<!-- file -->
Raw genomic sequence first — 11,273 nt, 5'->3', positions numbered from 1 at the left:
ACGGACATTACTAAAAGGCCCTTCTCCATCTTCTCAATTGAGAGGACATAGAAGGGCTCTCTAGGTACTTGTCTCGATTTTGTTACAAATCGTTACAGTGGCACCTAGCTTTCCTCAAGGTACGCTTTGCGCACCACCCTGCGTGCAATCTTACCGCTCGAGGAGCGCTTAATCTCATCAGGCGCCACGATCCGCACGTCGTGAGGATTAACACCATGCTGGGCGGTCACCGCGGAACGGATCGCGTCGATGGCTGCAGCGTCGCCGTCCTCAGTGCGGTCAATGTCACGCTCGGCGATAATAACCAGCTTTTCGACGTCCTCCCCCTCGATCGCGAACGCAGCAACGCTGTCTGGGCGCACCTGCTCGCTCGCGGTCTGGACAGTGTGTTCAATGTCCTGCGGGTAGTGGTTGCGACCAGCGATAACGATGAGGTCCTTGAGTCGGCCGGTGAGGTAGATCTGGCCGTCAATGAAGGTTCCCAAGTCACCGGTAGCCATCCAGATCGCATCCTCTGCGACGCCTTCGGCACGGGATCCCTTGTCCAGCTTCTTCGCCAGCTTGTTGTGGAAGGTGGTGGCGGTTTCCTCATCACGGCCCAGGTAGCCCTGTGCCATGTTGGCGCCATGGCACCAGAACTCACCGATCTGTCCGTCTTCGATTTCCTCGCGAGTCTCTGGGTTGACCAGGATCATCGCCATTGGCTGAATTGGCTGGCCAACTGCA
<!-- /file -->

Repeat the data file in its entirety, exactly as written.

Raw genomic sequence first — 11,273 nt, 5'->3', positions numbered from 1 at the left:
ACGGACATTACTAAAAGGCCCTTCTCCATCTTCTCAATTGAGAGGACATAGAAGGGCTCTCTAGGTACTTGTCTCGATTTTGTTACAAATCGTTACAGTGGCACCTAGCTTTCCTCAAGGTACGCTTTGCGCACCACCCTGCGTGCAATCTTACCGCTCGAGGAGCGCTTAATCTCATCAGGCGCCACGATCCGCACGTCGTGAGGATTAACACCATGCTGGGCGGTCACCGCGGAACGGATCGCGTCGATGGCTGCAGCGTCGCCGTCCTCAGTGCGGTCAATGTCACGCTCGGCGATAATAACCAGCTTTTCGACGTCCTCCCCCTCGATCGCGAACGCAGCAACGCTGTCTGGGCGCACCTGCTCGCTCGCGGTCTGGACAGTGTGTTCAATGTCCTGCGGGTAGTGGTTGCGACCAGCGATAACGATGAGGTCCTTGAGTCGGCCGGTGAGGTAGATCTGGCCGTCAATGAAGGTTCCCAAGTCACCGGTAGCCATCCAGATCGCATCCTCTGCGACGCCTTCGGCACGGGATCCCTTGTCCAGCTTCTTCGCCAGCTTGTTGTGGAAGGTGGTGGCGGTTTCCTCATCACGGCCCAGGTAGCCCTGTGCCATGTTGGCGCCATGGCACCAGAACTCACCGATCTGTCCGTCTTCGATTTCCTCGCGAGTCTCTGGGTTGACCAGGATCATCGCCATTGGCTGAATTGGCTGGCCAACTGCA